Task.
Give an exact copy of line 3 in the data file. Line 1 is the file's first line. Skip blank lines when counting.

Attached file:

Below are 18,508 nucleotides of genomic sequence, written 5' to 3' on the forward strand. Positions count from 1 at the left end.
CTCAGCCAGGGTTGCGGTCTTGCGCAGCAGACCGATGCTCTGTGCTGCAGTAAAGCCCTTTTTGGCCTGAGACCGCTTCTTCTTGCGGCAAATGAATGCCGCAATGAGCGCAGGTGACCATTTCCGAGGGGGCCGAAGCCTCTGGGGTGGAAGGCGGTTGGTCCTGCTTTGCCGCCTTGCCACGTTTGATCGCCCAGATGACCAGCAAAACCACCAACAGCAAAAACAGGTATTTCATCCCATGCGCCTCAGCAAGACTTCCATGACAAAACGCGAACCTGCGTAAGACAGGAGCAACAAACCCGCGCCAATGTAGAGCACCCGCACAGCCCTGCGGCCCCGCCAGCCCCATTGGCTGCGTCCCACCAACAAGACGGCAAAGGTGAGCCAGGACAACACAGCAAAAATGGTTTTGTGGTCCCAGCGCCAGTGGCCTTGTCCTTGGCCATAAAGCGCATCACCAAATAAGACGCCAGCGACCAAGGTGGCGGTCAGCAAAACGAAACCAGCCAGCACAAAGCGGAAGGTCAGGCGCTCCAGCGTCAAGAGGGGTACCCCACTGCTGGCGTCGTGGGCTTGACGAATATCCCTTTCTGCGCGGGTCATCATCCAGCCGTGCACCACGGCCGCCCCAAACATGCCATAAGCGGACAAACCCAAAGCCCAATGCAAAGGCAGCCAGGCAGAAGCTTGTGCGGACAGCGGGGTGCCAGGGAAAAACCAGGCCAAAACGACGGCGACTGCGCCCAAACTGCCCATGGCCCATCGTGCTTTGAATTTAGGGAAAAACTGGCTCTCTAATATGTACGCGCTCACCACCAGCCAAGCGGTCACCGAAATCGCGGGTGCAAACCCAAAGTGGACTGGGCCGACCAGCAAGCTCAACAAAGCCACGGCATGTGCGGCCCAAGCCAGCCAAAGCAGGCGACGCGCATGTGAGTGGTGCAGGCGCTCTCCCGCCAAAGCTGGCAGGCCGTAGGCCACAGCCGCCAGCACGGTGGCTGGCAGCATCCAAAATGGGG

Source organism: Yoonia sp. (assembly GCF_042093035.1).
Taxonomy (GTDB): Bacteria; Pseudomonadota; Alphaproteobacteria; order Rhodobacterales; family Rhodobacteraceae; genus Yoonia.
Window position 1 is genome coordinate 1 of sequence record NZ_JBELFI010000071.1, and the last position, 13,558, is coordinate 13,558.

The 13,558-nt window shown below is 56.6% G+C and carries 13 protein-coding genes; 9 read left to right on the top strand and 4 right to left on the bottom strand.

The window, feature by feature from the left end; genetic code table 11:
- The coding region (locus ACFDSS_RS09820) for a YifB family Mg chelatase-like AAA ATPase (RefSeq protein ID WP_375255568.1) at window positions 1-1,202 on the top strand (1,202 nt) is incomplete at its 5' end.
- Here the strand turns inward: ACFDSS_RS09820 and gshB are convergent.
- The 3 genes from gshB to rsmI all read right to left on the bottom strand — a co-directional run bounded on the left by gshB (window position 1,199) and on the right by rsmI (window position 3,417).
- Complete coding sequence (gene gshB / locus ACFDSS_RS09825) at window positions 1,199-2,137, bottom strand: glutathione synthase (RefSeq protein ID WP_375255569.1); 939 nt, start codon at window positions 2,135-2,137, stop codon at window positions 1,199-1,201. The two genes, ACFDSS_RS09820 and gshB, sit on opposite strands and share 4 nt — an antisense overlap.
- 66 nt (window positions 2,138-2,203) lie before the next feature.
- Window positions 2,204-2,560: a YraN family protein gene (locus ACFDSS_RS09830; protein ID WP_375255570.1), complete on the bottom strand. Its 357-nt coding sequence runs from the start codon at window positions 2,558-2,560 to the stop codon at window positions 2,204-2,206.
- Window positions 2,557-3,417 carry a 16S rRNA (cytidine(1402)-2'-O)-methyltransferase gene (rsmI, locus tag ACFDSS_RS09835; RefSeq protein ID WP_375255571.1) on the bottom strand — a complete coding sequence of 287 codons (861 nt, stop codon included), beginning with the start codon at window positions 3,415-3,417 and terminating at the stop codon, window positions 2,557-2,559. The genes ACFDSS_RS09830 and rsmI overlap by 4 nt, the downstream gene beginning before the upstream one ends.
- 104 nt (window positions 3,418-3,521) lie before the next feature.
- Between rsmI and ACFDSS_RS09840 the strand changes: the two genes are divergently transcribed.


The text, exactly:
Source organism: Yoonia sp. (assembly GCF_042093035.1).